P&O latest as 3rd Dover-Calais vessel now back in service

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P&O's Dover-Calais fleet has almost entirely returned to operation thanks to the Pride of Canterbury passing a Maritime and Coastguard Agency inspection last week. The ferry operator now just has one vessel that remains grounded. However, ITV News has obtained yet more evidence of P&O's struggles to woo back customers. Interestingly, despite all this, the boss of P&O owners DP World has given P&O CEO Peter Hebblethwaite the thumbs up, telling the Financial Times that the ferry chief “has done an amazing job".

P&O latest as 3rd Dover-Calais vessel now back in service
Photo: Roel Hemkes, CC BY 2.0, via Wikimedia Commons

On Friday, a spokesperson for the Maritime and Coastguard Agency confirmed that P&O’s Pride of Canterbury had successfully passed its inspection:

“The inspection on board the Pride of Canterbury has been completed and the vessel can commence operations when P&O Ferries are ready. There are no further inspections of P&O Ferries at the moment but we will reinspect when requested by P&O Ferries.”

The vessel has now returned to service today, resulting in a revised timetable:

This means that Spirit of France remains the only P&O Dover-Calais ferry that has not returned to service since the company’s controversial dismissal of almost 800 staff. Given that Irish Ferries has recently added another vessel to its Dover-Calais fleet, the number of cross-channel ferries is now the same as it was prior to P&O’s staff restructuring.

Given that ferry capacity was listed as being a key factor in the decision to keep Operation Brock active, this is a significant development. If the freight traffic measure were to continue to be deployed, a reason other than ferry capacity would need to be cited.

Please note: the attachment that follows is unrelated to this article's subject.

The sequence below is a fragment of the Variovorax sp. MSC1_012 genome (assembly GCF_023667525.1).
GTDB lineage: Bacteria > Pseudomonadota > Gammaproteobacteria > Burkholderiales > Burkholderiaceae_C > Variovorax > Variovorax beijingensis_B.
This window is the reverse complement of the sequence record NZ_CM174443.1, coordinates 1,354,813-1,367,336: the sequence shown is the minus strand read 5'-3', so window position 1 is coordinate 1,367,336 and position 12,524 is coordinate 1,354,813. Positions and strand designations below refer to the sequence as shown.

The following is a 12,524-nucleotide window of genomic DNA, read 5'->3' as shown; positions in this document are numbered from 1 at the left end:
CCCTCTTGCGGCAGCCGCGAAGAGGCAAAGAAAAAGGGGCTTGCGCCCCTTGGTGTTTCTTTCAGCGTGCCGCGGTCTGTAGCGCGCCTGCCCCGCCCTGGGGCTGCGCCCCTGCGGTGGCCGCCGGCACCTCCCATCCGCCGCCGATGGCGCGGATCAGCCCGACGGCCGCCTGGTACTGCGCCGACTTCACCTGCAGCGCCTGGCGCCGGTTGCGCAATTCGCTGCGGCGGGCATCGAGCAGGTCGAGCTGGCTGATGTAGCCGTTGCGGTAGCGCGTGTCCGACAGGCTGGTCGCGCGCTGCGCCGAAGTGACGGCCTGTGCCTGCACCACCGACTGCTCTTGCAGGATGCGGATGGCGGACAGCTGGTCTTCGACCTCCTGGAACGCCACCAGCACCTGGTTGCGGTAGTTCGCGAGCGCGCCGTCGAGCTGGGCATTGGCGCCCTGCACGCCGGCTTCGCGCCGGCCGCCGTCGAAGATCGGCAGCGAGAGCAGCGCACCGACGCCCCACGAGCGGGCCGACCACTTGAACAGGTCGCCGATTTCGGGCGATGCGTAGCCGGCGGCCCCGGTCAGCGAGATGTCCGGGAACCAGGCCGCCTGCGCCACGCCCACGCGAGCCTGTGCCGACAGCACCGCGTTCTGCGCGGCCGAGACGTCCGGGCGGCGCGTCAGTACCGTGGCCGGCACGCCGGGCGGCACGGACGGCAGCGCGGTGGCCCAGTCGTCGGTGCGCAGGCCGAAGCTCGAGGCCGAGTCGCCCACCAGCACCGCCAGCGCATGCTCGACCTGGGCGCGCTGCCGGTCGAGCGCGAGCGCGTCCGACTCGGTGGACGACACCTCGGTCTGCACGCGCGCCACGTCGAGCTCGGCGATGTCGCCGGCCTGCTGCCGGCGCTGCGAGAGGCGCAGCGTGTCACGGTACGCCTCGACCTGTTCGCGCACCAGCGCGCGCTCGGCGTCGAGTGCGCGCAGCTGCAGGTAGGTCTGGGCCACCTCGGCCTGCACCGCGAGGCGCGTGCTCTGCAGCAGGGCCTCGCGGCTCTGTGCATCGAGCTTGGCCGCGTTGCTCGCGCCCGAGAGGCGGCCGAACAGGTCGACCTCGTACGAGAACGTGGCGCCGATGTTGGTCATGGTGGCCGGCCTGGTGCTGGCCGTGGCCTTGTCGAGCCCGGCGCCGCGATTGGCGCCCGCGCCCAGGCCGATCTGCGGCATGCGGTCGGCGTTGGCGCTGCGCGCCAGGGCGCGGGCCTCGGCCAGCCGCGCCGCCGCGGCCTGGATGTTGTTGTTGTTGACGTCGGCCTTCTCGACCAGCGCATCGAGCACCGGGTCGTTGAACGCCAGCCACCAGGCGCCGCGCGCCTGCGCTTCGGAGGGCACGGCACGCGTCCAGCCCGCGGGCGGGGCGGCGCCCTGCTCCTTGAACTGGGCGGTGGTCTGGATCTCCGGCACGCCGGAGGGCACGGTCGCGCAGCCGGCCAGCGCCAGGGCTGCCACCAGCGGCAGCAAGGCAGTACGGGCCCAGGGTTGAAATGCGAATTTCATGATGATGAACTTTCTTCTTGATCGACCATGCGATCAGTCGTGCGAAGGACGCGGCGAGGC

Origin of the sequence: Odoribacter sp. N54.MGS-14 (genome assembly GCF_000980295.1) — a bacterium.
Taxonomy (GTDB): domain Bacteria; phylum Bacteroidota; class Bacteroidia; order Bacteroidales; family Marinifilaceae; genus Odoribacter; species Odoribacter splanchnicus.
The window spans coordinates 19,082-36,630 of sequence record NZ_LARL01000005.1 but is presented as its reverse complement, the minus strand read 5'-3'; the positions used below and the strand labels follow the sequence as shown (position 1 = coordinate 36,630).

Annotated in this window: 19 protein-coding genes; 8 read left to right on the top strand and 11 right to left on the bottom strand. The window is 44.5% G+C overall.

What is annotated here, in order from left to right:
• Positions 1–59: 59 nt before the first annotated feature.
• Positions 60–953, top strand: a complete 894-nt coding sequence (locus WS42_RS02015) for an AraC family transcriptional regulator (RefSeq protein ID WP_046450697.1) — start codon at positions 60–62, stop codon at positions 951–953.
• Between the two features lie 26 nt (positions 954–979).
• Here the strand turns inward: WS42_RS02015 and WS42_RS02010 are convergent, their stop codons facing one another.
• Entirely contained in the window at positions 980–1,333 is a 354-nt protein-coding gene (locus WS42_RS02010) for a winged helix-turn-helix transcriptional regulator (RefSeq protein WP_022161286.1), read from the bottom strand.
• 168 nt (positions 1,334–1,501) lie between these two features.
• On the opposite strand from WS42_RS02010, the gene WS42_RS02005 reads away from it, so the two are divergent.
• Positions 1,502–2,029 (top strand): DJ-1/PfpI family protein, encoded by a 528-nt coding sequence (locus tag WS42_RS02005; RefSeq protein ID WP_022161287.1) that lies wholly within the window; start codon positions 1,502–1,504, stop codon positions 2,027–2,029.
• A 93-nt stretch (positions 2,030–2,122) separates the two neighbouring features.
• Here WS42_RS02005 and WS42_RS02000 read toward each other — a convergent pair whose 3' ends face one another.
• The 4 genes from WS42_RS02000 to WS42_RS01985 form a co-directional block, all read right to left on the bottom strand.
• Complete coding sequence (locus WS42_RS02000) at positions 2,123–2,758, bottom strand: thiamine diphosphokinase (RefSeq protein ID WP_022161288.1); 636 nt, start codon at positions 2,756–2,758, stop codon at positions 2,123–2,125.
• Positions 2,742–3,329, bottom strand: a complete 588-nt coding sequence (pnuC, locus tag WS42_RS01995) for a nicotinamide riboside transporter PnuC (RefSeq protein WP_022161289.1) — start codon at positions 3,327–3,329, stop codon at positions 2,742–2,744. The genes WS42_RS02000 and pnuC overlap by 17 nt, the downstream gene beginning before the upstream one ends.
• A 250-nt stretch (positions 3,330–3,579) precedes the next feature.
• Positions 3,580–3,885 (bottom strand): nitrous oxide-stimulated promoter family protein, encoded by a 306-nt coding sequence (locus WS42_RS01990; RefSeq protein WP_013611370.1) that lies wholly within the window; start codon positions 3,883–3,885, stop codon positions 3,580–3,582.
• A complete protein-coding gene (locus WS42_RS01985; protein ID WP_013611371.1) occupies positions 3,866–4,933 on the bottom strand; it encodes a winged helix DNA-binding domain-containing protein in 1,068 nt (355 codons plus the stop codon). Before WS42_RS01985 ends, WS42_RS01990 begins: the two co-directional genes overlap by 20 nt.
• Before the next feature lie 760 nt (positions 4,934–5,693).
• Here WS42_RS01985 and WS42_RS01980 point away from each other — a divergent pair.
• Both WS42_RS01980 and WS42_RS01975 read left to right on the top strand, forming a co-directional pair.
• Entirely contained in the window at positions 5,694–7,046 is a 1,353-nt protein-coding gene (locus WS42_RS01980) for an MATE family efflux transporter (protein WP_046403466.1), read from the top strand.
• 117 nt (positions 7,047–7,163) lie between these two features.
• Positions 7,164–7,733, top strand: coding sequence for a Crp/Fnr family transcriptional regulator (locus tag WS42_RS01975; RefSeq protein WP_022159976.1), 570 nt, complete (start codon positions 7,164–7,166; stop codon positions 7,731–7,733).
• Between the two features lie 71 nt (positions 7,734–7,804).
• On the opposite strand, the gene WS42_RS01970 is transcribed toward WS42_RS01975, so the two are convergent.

As for the suggestion that a consumer boycott is impacting P&O, ITV News released another report over the weekend that indicates the ferry operator is struggling to win back customers.

According to internal P&O slides obtained by ITV News, the ferry company’s car and passenger bookings from the 16th to the 22nd of May are massively down compared to 2018. In the case of Dover-Calais, the drop is as high as 92%, with Liverpool-Dublin and Larne-Cairnryan also down 44% and 50% respectively. Hull-Rotterdam was the least affected route, down ‘only’ 25%.

When it comes to freight, P&O’s two Dover-Calais vessels transported 3,022 vehicles, which is reportedly 87.7% down on the figure it has budgeted for.

An anonymous P&O manager told ITV News’ Joel Hills:

“The [Dover-Calais] figures are absolutely abysmal,” a manager at P&O told me. We only had two [out of four] ships operating last week but even so, Port of Dover was busy but we weren’t, we’re not even covering fuel costs on some crossings. Everything is desperately down.”

A shipping consultant also told Mr Hills he would be “incredibly shocked” if P&O was making money, and added that he thought P&O had “completely misjudged how disruptive sacking its crew would be.”

Despite this, Sultan Ahmed bin Sulayem, the chair and chief executive of DP World, who owns P&O, has given P&O CEO Peter Hebblethwaite the thumbs up. During an interview with the Financial Times that took place at the World Economic Forum in Davos, Sulayem said:

“Peter has done an amazing job because he managed to save the company instead of 3,000 people [being] out of a job.”

Sulayem also insisted that P&O decision to dismiss almost 800 seafarers was its own decision. Moreover, he suggested that had the UK Government supported P&O better during the pandemic, the company restructuring may never have been considered.

Meanwhile, Peter Hebblethwaite has once again apologised for the impact his decision has had on the P&O employees who lost their jobs in March.

“I’m incredibly sorry, on the decision we took had a material impact on a number of our ex-employees. And I do regret that,” he told the BBC.

Photo: Roel Hemkes, CC BY 2.0, via Wikimedia Commons

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